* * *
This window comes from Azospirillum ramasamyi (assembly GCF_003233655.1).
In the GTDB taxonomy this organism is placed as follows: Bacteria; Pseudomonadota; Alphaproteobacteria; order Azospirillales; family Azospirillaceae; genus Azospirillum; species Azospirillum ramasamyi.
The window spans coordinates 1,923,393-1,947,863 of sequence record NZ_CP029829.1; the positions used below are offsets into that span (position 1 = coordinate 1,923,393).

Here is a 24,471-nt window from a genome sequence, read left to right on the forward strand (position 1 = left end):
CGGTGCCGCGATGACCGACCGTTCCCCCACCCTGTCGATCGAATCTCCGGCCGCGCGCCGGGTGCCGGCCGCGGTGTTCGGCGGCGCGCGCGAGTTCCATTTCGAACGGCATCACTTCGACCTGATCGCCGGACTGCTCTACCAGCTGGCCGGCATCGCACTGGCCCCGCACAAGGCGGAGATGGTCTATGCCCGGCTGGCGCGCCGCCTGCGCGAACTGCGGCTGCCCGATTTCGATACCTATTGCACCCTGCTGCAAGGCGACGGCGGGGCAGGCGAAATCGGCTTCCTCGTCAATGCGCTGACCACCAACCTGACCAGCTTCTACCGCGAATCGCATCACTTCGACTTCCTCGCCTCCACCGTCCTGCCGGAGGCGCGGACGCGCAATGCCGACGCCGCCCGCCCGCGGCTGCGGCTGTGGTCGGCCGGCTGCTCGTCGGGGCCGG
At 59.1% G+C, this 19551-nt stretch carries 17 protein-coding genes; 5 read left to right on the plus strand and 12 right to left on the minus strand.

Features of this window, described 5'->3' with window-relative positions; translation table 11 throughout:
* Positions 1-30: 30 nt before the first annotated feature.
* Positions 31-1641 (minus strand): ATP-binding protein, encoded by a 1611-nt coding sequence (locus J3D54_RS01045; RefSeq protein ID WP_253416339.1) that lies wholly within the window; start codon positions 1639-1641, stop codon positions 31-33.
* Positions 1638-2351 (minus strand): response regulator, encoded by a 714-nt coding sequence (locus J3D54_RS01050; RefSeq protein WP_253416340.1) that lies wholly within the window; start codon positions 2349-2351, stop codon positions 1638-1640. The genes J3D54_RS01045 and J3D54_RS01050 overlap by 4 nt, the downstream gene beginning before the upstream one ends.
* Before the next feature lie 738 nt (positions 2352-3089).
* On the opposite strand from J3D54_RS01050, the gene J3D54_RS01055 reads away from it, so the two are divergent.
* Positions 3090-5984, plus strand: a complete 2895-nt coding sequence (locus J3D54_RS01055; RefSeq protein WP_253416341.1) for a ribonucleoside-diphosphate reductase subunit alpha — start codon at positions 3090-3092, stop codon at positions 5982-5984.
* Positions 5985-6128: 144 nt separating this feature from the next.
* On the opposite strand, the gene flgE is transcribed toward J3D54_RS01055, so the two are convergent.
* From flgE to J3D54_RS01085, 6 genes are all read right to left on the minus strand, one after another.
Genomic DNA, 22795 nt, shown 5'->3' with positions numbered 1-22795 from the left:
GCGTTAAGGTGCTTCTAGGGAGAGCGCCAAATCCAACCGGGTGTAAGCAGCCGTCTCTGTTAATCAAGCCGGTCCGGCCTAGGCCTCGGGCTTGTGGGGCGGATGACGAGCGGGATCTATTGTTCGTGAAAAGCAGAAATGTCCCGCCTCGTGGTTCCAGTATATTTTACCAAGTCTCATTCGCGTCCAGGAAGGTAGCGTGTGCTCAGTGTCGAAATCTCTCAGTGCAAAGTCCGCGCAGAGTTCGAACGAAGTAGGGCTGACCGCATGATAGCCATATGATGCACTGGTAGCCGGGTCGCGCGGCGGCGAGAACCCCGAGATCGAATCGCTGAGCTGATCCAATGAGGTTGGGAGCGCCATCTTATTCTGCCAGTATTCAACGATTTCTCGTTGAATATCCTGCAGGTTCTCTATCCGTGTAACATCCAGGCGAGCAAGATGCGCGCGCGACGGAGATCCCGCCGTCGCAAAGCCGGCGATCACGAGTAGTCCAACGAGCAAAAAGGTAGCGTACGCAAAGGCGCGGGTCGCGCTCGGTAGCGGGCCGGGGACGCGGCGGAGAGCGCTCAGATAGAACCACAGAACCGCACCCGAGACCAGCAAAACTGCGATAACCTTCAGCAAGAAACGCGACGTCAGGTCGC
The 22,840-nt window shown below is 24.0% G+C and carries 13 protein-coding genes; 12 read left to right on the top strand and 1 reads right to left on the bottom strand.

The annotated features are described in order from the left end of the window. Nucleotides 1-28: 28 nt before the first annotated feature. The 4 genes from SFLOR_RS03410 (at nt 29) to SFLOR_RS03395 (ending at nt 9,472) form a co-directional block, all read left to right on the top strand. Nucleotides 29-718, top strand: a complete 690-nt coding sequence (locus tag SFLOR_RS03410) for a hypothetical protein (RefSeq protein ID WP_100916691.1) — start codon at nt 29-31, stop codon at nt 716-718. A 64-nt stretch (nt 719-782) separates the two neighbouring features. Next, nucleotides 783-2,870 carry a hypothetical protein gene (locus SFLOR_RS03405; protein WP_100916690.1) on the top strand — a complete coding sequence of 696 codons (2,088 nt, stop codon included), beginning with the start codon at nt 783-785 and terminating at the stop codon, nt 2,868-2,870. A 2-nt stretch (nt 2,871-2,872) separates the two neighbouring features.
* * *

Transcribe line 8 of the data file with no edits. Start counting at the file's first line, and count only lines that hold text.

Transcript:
* Positions 1-30: 30 nt before the first annotated feature.